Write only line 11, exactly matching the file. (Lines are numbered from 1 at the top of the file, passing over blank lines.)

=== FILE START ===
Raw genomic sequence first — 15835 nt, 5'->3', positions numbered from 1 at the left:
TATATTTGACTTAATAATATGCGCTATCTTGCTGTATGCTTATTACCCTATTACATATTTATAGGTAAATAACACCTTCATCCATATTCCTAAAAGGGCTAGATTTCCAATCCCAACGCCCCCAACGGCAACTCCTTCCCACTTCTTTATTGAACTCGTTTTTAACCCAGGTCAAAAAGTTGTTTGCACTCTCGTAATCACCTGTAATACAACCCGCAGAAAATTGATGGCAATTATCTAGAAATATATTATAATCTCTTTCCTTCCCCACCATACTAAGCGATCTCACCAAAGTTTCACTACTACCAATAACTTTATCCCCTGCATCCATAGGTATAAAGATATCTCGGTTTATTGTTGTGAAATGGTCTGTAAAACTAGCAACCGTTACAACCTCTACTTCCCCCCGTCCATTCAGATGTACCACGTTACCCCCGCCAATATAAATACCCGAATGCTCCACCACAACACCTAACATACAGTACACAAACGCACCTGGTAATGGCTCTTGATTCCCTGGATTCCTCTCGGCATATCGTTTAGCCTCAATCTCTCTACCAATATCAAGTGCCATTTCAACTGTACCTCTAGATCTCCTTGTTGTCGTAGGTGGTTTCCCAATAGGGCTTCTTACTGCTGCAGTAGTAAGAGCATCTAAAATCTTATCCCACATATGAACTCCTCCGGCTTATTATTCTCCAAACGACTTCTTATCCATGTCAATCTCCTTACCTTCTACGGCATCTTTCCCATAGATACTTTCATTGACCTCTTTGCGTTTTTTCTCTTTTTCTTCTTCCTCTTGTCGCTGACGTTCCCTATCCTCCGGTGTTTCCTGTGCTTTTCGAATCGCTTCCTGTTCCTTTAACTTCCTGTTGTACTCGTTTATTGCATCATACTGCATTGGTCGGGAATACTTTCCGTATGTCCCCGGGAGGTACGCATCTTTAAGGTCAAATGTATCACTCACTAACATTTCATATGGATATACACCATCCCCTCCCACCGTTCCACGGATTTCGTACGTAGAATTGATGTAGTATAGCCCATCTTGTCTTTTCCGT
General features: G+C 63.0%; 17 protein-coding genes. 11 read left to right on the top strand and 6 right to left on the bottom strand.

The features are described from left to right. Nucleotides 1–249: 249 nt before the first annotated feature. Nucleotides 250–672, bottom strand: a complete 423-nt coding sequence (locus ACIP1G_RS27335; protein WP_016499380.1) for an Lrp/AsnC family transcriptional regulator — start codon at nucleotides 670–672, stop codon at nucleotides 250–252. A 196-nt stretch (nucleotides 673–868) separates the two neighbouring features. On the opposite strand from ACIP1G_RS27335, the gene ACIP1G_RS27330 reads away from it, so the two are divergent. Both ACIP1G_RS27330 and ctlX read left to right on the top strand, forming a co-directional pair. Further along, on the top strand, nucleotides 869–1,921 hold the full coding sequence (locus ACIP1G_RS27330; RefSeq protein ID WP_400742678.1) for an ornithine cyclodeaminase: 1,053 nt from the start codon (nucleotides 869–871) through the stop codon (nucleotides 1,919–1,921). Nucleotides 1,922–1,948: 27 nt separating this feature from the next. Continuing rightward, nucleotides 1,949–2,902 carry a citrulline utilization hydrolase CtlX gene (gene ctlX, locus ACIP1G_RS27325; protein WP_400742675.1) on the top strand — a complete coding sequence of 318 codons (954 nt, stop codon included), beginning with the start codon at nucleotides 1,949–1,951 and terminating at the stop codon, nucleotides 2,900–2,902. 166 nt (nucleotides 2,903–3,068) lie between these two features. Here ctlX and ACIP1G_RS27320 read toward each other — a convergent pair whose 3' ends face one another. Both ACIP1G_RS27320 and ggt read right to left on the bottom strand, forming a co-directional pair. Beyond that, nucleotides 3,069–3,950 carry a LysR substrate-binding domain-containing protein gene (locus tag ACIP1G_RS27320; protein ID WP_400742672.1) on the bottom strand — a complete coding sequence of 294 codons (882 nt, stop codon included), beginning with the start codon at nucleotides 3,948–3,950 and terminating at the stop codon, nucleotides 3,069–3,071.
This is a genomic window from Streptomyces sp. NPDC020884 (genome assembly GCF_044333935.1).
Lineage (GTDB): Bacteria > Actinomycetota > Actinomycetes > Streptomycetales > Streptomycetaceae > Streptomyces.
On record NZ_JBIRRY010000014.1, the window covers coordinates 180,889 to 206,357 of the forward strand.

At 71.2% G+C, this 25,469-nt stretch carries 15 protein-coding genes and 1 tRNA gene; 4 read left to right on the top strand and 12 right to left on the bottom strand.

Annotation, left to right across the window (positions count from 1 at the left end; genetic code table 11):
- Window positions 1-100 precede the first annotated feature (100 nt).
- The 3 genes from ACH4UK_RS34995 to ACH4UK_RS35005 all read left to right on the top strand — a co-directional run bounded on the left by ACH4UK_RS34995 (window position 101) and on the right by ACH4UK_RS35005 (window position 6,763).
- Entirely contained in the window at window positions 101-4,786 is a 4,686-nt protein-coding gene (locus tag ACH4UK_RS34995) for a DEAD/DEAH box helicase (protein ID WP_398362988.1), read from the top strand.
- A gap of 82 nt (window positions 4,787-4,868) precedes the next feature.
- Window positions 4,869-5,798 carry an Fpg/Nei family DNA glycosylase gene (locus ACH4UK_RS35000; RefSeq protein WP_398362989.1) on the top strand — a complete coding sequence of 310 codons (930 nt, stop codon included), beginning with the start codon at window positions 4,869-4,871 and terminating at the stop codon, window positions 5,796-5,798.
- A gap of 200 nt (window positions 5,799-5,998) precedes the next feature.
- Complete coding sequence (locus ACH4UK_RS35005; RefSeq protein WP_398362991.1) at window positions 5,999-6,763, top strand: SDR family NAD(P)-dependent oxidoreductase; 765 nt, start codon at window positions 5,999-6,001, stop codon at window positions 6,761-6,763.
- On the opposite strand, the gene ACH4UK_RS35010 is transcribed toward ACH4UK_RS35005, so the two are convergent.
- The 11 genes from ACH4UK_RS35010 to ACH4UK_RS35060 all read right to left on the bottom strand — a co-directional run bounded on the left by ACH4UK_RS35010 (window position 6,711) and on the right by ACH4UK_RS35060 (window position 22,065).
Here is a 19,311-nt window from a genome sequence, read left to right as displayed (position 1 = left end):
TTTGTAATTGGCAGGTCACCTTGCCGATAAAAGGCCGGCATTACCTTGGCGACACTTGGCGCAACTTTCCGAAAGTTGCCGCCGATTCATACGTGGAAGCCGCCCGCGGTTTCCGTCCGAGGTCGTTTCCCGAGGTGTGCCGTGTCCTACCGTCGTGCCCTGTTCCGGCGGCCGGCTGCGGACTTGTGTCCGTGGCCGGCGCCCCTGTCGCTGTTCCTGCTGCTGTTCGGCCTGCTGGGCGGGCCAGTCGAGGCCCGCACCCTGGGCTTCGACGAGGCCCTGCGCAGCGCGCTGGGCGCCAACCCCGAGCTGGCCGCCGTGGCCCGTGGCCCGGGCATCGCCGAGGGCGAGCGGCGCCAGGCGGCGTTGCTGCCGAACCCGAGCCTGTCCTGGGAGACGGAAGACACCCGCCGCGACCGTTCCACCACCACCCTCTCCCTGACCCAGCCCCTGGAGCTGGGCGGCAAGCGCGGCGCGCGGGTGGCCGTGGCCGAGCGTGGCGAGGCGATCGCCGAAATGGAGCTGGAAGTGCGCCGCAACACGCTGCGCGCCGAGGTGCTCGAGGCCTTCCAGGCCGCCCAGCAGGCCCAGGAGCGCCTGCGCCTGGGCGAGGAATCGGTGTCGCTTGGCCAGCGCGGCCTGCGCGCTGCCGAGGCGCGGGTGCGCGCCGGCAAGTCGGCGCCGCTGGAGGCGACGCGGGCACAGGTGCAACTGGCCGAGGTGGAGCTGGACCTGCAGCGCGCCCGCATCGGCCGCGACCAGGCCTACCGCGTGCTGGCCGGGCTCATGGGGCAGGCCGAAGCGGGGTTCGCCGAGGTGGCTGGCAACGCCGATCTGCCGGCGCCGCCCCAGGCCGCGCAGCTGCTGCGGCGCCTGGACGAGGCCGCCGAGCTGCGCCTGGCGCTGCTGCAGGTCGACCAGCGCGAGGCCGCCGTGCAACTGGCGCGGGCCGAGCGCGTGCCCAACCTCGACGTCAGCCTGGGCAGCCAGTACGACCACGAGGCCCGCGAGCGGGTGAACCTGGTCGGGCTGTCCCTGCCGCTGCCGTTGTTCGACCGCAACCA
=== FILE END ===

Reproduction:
- The 3 genes from ACH4UK_RS34995 to ACH4UK_RS35005 all read left to right on the top strand — a co-directional run bounded on the left by ACH4UK_RS34995 (window position 101) and on the right by ACH4UK_RS35005 (window position 6,763).